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Accueil > Animation scientifique & Evénements > Conférences CICB-Paris > Archives des conférences CICB-Paris de 2015

SUMO as a signal for ubiquitin modification

SUMO, un signal pour la modification par l’Ubiquitine

par Marie Körner - publié le , mis à jour le

par Prof. Ronald Hay

Cette conférence se tiendra le jeudi 26 mars, de 11-13h dans la salle de conférence R229


Ron Hay is Professor of Molecular Biology at the Centre for Gene Regulation and Expression and Honorary member of theMRC Protein Phosphorylation and Ubiquitination Unit, University of Dundee. He attended Heriot-Watt University, Edinburgh and obtained his PhD from the University of Glasgow. His postdoctoral research was carried out at Harvard Medical School, Boston before joining the MRC Virology Unit, Glasgow as an Independent Investigator. In 1985 he Joined the Biochemistry Department of the University of St Andrews and in 2005 took up his present position in Dundee. Ron’s work focuses on establishing the roles of Ubiquitin and Small Ubiquitin-like Modifier (SUMO) as signaling components. Ron is a Wellcome Trust Senior Investigator and a fellow of the Royal Society, the Royal Society of Edinburgh, the Academy of Medical Sciences, Academia Europaea and is a member of the European Molecular Biology Organisation. In 2012 Ron was awarded the Novartis Medal and Prize of the Biochemical Society.

Summary of talk

Small Ubiquitin-like Modifier (SUMO) appears to have over a thousand substrates and plays diverse roles in many important biological processes. Recognition of SUMO is mediated by short sequences of amino acids known as SUMO interaction motifs (SIMs) that allow effector proteins to engage SUMO modified substrates. Similarly to ubiquitin SUMO can form isopeptide linked chains and these polymers can be recognized by proteins containing multiple SIMs. One protein that contains such a sequence of SIMs also contains a dimeric RING domain that is the hallmark of a ubiquitin E3 ligase. This protein, known as RNF4, has the ability to recognize SUMO modified proteins and target them for ubiquitin modification and is a member of the family of SUMO Targeted Ubiquitin Ligases (STUbL). Dimeric RING E3 ligases interact with protein substrates and with an E2 conjugating enzyme that is thioester linked to ubiquitin. The RINGs function by binding both the E2 and ubiquitin in a conformation that is primed for catalysis. RNF4 can work with different E2 enzymes to generate different ubiquitin chain types. Interaction with Ubc5 leads to the formation of K48 linked ubiquitin while interaction with Ube2W leads to N-terminal monoubiquitination and interaction with Ubc13/Uev2 leads to the formation of K63 linked ubiquitin. I will discuss the mechanisms that lead to RNF4 activation and E2 mediated ubiquitin transfer.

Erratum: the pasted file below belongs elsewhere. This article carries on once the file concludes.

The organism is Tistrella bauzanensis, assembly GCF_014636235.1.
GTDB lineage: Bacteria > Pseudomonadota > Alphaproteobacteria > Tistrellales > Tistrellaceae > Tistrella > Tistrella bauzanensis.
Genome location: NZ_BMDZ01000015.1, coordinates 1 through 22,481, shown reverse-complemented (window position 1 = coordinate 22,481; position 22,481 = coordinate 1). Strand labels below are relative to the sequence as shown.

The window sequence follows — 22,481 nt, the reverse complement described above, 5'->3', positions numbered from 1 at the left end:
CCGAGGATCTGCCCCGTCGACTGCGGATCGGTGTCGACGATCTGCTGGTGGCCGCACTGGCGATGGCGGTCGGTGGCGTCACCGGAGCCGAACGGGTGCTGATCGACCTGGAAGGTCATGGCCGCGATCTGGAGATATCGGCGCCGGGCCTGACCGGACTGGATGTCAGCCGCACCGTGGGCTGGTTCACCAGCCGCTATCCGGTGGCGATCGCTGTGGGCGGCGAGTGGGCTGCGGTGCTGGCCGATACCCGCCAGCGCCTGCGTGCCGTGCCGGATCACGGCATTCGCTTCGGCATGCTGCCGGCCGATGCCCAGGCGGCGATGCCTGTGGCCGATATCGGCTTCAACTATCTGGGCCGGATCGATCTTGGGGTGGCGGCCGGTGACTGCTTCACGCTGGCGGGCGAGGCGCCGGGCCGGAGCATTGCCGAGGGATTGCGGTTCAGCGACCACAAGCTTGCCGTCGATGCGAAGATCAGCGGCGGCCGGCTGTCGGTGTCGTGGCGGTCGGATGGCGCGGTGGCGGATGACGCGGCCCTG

Tammsalu T, Matic I, Jaffray EG, Ibrahim AFM, Tatham MH and Hay RT (2014) Proteome-wide Identification of SUMO2 Modification Sites. Science Signaling 7 : rs2.

Rojas-Fernandez A, Plechanovová A, Hattersley N, Jaffray EG, Tatham MH and Hay RT (2014) SUMO chain induced dimerisation activates RNF4. Molecular Cell 53 : 880-892.

Plechanovová A, Jaffray E, Tatham MH, Naismith JH, Hay RT. (2012) Structure of a RING E3 ligase and ubiquitin-loaded E2 primed for catalysis. Nature 489, 115-120

Yin Y, Seifert A, Chua JS, Maure J-F, Golebiowski F, Hay RT. (2012) SUMO-targeted ubiquitin E3 ligase RNF4 is required for the response of human cells to DNA damage. Genes and Development 26:1196-1208

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